At the moment there is just "one recruitment path" from constable upwards. But proposed direct entry schemes would for the first time allow outsiders - from business, the military or the security services - rise to inspector rank in three years rather than 17. Mr Winsor also proposed a fast-track to superintendent rank after "anxious consideration".
Leaders of foreign police forces will be allowed to apply for chief officer jobs in England and Wales.
:: The number of police officers on "restricted duties", usually because of injury or illness, has doubled in less than a decade, the study finds.
In 2002 there were just 2,299 officers (1.9 per cent of the workforce) doing back-office jobs rather than serving on the frontline, but by 2010-11 it had risen to 6,137 officers (4.4 per cent). In some forces such as West Yorkshire the figure is almost 10 per cent.
The Winsor report warns that this trend may affect the service to the public, such as during last summer's riots when many officers not classified as "able-bodied" were unable to be deployed to the streets.
The number of warranted officers working on admin jobs is also deemed harmful to forces since they cost more than civilian staff who could do the same tasks.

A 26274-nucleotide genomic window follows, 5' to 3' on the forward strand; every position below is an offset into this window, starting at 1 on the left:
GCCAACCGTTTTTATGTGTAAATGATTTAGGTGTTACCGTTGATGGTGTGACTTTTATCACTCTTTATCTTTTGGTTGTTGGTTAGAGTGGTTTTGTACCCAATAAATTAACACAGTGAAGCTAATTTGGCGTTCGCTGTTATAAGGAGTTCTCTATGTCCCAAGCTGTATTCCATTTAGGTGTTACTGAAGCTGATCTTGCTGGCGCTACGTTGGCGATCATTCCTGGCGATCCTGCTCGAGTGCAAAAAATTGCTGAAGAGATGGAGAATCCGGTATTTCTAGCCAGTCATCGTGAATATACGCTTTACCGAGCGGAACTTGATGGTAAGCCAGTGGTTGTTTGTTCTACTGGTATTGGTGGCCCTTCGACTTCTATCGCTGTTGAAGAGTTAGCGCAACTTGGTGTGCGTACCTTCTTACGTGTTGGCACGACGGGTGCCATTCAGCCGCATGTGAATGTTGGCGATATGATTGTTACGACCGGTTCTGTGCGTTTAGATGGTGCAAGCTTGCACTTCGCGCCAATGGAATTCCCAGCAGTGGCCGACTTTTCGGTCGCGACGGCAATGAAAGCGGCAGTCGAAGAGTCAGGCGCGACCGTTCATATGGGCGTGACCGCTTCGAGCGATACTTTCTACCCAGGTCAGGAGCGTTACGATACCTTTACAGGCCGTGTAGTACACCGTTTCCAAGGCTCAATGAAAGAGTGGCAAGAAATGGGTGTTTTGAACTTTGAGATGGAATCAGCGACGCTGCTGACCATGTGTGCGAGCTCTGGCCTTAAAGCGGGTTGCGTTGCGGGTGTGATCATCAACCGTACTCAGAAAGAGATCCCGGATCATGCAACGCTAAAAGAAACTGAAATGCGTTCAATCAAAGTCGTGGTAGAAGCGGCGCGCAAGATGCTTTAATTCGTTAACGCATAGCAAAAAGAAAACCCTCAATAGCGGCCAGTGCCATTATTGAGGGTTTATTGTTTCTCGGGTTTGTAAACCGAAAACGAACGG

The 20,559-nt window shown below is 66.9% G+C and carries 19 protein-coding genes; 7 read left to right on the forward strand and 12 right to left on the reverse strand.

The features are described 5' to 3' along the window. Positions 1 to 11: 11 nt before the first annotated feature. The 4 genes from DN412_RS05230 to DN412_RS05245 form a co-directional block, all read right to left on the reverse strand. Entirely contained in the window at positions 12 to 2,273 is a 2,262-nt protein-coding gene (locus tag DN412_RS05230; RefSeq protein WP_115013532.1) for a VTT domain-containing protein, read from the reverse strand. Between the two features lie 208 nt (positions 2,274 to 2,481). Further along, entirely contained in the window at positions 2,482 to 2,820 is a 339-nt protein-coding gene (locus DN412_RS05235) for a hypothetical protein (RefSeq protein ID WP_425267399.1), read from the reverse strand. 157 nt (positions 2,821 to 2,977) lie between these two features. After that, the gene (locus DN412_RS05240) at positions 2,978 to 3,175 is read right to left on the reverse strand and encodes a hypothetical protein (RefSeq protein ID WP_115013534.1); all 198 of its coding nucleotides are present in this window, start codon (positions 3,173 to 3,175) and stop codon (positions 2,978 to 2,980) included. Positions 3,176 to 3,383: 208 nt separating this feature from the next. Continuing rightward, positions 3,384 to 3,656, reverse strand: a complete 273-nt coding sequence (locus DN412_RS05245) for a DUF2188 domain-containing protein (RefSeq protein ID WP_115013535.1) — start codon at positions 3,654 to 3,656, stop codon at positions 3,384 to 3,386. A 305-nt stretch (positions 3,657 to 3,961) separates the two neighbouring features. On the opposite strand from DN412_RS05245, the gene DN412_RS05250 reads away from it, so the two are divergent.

Those who are on restricted duties for more than a year should lose 8 per cent of their salary and after two years their force should make them take ill-health retirement, it is suggested.
If they do not qualify for this, they should be given the chance to resign as a police officer and be re-employed as a civilian employee. However they should have the chance to go back on the frontline if their health improves within five years.
Any officer who refuse to retire or take staff jobs should be made subject to dismissal proceedings "on the grounds of his lack of capability or, if appropriate, attendance".
:: People applying to become a constable must currently undergo an assessment known as Police SEARCH, which includes an interview as well as maths and verbal reasoning tests.
But the Winsor report says either the test should be made more difficult, or the 44 per cent pass mark for literary and numeracy should be raised.
One sample question from the current multiple-choice maths test, which lasts 12 minutes, is: "A purse was found with one £5 note, four 20p coins and five 2p coins. How much did the purse contain altogether?"
Another asks: "A car park has space for 220 cars per floor. How many cars can fit on three floors?"
A third states: "A work shift begins at 14.15 and last for six hours. What time does it end?"
By contrast, an examination question from 1930, which did not include a choice of answers, asked: "How many articles at £9 9s 0d. each can be bought for £216 1s. 0d?"
Another from the 1959 test told candidates: "Multiply 142786 by 59."